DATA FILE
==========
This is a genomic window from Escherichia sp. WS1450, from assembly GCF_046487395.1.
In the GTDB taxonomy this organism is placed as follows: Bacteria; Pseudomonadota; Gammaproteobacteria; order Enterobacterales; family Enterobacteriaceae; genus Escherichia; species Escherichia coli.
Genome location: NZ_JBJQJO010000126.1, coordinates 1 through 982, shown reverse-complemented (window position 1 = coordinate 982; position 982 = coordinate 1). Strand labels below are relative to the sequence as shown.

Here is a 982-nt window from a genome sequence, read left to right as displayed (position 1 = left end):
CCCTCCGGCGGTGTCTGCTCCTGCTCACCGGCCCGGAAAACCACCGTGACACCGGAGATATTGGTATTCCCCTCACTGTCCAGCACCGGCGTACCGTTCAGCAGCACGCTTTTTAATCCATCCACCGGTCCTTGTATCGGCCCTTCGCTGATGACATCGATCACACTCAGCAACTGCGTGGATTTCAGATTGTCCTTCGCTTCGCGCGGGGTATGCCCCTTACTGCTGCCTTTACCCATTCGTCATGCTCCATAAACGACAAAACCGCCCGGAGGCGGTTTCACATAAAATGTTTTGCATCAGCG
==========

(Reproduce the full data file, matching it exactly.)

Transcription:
This is a genomic window from Escherichia sp. WS1450, from assembly GCF_046487395.1.
In the GTDB taxonomy this organism is placed as follows: Bacteria; Pseudomonadota; Gammaproteobacteria; order Enterobacterales; family Enterobacteriaceae; genus Escherichia; species Escherichia coli.
Genome location: NZ_JBJQJO010000126.1, coordinates 1 through 982, shown reverse-complemented (window position 1 = coordinate 982; position 982 = coordinate 1). Strand labels below are relative to the sequence as shown.

Here is a 982-nt window from a genome sequence, read left to right as displayed (position 1 = left end):
CCCTCCGGCGGTGTCTGCTCCTGCTCACCGGCCCGGAAAACCACCGTGACACCGGAGATATTGGTATTCCCCTCACTGTCCAGCACCGGCGTACCGTTCAGCAGCACGCTTTTTAATCCATCCACCGGTCCTTGTATCGGCCCTTCGCTGATGACATCGATCACACTCAGCAACTGCGTGGATTTCAGATTGTCCTTCGCTTCGCGCGGGGTATGCCCCTTACTGCTGCCTTTACCCATTCGTCATGCTCCATAAACGACAAAACCGCCCGGAGGCGGTTTCACATAAAATGTTTTGCATCAGCG